Siemens Leads Bond Surge After Slowest February Since 2010

Siemens AG, Europe’s biggest engineering company, led a resurgence in corporate debt sales after the slowest February in three years.

Siemens sold $3.4 billion of bonds in euros and dollars today in its first deal since August, while carmakers Daimler AG and PSA Peugeot Citroen also returned to the market, according to data compiled by Bloomberg. Non-financial companies issued 10.4 billion euros ($14 billion) of bonds in euros and pounds in February before today, down from 33 billion euros last month.

Bond issuance is recovering in Europe after a hiatus caused by the earnings season and uncertainty over Italy’s elections. Munich-based Siemens is looking at potential acquisitions and has held talks with Italy’s Finmeccanica SpA, which is trying to sell a stake in power-plant construction unit Ansaldo Energia.

“We should, or could, have finished off the month in subdued fashion, but primary sparked into life with Siemens, Daimler and Peugeot tapping the markets,” said Suki Mann, the head of credit strategy at Societe Generale SA in London. “Issuance today makes the monthly supply figures look very respectable, but fails to hide the fact that it has still been a very light month for issuance overall.”

Euro Bonds

Siemens issued 1.25 billion euros of senior bonds due 2021 that were priced to yield 35 basis points more than the swap rate, Bloomberg data show. It also sold 1 billion euros of 2028 notes at a spread of 70 basis points and $500 million of bonds maturing in 2018 priced at 65 basis points.

Philipp Encz, a spokesman for Siemens, declined to comment on the fundraising.

The German engineering company has 1.4 billion euros of bonds coming due next year out of a total debt load of 15.6 billion euros, according to data compiled by Bloomberg.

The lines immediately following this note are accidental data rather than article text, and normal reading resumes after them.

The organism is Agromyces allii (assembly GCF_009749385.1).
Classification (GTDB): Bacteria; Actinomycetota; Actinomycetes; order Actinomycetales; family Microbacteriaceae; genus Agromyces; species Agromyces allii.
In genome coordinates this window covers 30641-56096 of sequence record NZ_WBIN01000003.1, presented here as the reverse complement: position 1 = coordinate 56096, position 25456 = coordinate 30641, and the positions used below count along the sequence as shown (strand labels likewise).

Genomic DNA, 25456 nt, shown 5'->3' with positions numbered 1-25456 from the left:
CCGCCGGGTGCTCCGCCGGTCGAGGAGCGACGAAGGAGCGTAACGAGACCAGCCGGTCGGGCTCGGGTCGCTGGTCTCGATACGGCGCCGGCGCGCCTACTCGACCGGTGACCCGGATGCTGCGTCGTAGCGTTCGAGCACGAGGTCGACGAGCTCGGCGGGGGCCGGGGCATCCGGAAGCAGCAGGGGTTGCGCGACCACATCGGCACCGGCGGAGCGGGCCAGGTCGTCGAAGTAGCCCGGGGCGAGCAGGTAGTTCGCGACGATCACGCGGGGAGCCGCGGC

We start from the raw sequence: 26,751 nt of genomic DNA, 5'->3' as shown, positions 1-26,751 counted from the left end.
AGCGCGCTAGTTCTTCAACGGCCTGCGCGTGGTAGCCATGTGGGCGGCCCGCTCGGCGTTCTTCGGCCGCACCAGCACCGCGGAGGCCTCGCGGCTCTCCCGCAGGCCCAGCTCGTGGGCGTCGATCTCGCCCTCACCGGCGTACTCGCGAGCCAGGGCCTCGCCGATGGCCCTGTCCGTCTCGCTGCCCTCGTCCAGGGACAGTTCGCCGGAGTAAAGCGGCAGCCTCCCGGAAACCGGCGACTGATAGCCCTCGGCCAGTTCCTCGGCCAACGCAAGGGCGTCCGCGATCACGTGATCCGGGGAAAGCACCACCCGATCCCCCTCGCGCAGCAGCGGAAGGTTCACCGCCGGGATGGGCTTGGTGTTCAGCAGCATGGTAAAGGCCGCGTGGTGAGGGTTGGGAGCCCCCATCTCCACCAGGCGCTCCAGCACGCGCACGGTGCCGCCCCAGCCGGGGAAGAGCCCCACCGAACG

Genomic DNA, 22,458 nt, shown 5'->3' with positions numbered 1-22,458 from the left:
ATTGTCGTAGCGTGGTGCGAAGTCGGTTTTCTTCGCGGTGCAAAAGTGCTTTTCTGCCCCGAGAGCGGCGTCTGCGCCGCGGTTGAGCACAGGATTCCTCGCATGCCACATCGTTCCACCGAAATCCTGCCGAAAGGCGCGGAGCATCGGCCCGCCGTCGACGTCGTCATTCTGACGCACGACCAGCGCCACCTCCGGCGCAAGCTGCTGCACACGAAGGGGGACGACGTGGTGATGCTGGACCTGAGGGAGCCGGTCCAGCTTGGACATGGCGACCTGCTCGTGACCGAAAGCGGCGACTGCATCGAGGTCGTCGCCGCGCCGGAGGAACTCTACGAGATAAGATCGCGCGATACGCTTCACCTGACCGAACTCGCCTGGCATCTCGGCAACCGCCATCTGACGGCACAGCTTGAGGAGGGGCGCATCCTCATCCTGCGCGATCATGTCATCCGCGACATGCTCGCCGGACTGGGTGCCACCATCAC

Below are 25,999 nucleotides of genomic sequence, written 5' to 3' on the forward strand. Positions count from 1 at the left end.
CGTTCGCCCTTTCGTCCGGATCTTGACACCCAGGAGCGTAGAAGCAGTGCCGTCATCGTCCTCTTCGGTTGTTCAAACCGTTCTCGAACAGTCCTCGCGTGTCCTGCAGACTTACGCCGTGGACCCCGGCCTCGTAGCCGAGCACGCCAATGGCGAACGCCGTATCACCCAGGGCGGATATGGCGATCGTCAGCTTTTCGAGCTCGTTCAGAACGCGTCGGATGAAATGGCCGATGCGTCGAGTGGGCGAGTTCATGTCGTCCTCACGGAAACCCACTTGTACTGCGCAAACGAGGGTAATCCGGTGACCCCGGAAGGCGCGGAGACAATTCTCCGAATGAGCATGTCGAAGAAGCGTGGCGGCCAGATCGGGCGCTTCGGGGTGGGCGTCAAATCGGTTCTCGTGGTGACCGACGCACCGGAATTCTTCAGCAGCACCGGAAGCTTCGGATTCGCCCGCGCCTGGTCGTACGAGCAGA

With some of the hurdles to issuance now out of the way, European companies are starting once again to take advantage of near record-low borrowing costs to raise money. The extra yield that investors demand to hold euro-denominated company bonds instead of benchmark government debt fell to 115 basis points from 121 at the end of January, according to Bank of America Merrill Lynch’s Euro Non-Financial Index.

“Companies are now coming out of their blackout periods and finding that, despite the uncertainty surrounding Italian politics, market conditions are actually quite favorable for issuers with the right profile,” said Hans Lorenzen, a strategist at Citigroup Inc. in London.

Peugeot Sale

Peugeot, Europe’s second-biggest carmaker, sold 1 billion euros of five-year bonds that were priced to yield 7.5 percent, after a 600 million-euro sale of 2015 notes last June. Today’s sale attracted orders of 4.3 billion euros and will help the company’s “financial security,” the Paris-based carmaker said in a statement.

“Despite poor operating performance and an unconvincing recovery plan, the liquidity cushion that has been built up through 2012 on top of implicit and explicit government support should help buoy investor demand for the new bond issuance,” analysts at New York-based CreditSights wrote in a client note before the French auto company’s transaction was completed.

Stuttgart-based Daimler, the world’s third-biggest maker of luxury cars, raised 1.5 billion euros from a sale of bonds due July 2016 and March 2023, Bloomberg data show. The deal is its first benchmark fundraising in the currency since it sold 750 million euros of debt due 2020 in November.

Profits Decline

As well as eyeing potential acquisitions, Siemens, which reported a decline in profits and rising costs for the three months through December, is planning to offload units such as airport luggage systems, mail automation and water technology. Shareholders already approved the spinoff of the underperforming Osram lighting unit.

Chief Executive Officer Peter Loescher, on his second five-year term, has come under pressure to boost profitability and refocus the engineering company after deals that he supervised soured. A push into more environmentally friendly energy generation has also led to spiraling costs.

“What you currently see are the very defensive issuers that take benefit from the lower yields over the last days and that aren’t affected by the Italian situation,” said Oliver Woyda, a money manager who helps oversee about 20 billion euros at Deka Investment GmbH in Frankfurt.

Before it's here, it's on the Bloomberg Terminal.